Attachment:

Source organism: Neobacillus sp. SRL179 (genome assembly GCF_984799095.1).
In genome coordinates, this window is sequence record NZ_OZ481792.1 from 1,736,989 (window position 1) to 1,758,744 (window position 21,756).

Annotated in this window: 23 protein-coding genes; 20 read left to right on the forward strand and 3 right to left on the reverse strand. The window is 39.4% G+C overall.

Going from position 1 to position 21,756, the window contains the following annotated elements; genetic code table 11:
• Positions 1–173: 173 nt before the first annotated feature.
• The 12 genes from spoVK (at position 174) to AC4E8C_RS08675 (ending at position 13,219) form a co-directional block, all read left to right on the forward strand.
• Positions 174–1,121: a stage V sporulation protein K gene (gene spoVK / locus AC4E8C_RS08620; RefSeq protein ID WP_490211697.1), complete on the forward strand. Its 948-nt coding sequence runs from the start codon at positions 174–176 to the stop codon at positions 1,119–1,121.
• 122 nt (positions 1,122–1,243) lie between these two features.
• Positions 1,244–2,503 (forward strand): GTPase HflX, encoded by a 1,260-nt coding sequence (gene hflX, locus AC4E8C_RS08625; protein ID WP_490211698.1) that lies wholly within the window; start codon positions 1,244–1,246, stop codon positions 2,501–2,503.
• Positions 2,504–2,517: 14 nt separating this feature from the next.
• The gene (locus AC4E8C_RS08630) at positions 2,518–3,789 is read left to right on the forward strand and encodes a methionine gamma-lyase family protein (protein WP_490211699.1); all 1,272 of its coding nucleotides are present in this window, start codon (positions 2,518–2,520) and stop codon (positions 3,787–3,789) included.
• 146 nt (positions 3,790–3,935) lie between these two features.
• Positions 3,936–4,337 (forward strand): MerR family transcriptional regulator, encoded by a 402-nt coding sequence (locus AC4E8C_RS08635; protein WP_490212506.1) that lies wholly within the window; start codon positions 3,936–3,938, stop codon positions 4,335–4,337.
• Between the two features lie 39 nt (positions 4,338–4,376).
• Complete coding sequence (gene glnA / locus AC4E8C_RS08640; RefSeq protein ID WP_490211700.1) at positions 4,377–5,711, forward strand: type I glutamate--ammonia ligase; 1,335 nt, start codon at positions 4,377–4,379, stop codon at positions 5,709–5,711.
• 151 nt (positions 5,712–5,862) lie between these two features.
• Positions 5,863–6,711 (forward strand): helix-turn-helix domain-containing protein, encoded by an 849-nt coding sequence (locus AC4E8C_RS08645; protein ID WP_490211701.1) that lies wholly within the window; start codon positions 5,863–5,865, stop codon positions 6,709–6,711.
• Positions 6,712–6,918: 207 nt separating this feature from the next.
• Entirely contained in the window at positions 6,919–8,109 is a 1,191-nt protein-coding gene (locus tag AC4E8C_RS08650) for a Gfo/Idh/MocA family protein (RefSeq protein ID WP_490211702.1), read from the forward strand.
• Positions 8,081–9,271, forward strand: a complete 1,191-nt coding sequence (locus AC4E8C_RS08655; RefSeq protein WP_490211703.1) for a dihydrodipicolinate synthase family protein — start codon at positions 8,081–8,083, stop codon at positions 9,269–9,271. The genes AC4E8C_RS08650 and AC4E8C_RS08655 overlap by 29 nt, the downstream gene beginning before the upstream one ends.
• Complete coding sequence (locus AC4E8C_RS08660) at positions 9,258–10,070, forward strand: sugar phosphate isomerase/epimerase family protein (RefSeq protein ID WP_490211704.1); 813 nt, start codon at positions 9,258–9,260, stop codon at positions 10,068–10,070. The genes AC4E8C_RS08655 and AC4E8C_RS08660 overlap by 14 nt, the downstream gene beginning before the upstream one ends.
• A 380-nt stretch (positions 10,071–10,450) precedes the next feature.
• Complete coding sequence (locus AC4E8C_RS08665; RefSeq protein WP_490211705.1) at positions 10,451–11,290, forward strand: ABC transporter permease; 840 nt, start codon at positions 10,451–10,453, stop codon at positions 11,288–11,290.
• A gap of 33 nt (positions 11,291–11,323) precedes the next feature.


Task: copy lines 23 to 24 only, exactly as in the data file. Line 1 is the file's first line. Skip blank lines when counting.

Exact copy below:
• Complete coding sequence (locus AC4E8C_RS08665; RefSeq protein WP_490211705.1) at positions 10,451–11,290, forward strand: ABC transporter permease; 840 nt, start codon at positions 10,451–10,453, stop codon at positions 11,288–11,290.
• A gap of 33 nt (positions 11,291–11,323) precedes the next feature.